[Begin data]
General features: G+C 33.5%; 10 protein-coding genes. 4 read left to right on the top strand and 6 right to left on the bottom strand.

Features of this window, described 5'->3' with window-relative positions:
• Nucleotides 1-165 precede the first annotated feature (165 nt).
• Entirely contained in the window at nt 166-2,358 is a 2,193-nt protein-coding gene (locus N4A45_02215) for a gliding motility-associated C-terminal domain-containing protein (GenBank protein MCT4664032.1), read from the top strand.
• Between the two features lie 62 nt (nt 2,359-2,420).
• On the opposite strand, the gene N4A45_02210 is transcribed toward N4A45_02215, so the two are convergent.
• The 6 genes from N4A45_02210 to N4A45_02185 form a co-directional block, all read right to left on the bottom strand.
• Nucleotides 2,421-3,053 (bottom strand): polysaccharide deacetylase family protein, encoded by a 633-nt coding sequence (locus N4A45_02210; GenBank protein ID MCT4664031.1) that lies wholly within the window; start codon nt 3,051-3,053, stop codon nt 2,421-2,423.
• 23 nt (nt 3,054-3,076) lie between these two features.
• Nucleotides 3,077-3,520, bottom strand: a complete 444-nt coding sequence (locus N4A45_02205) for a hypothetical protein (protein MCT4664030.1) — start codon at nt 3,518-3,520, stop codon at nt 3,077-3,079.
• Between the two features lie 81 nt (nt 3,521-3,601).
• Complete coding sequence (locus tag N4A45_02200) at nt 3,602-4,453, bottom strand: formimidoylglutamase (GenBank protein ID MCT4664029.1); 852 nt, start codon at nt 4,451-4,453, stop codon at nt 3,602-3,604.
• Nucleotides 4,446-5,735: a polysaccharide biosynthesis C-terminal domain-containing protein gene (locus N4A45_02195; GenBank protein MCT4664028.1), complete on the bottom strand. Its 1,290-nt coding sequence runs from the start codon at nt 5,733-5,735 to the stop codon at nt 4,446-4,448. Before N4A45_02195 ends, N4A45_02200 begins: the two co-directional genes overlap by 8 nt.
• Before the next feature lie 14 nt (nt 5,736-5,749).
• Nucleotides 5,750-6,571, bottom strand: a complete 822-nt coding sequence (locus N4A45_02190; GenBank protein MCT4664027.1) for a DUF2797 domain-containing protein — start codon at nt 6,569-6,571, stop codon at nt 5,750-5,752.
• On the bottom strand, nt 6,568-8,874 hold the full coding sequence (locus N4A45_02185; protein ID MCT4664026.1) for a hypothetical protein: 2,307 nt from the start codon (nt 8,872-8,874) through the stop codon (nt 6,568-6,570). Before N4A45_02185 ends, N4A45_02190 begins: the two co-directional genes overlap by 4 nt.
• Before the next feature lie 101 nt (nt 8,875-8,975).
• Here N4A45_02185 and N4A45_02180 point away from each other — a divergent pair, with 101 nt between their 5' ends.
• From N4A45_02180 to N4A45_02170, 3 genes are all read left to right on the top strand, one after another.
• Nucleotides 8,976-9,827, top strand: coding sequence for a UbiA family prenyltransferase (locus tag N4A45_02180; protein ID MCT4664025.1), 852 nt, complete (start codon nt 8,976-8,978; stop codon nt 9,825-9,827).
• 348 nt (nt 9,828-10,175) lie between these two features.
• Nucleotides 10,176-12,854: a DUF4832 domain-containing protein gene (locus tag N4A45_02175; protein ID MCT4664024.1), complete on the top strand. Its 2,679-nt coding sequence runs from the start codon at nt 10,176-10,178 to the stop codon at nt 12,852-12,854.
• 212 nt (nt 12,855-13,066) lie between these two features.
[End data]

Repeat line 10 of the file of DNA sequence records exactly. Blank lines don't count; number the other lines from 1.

• Nucleotides 3,077-3,520, bottom strand: a complete 444-nt coding sequence (locus N4A45_02205) for a hypothetical protein (protein MCT4664030.1) — start codon at nt 3,518-3,520, stop codon at nt 3,077-3,079.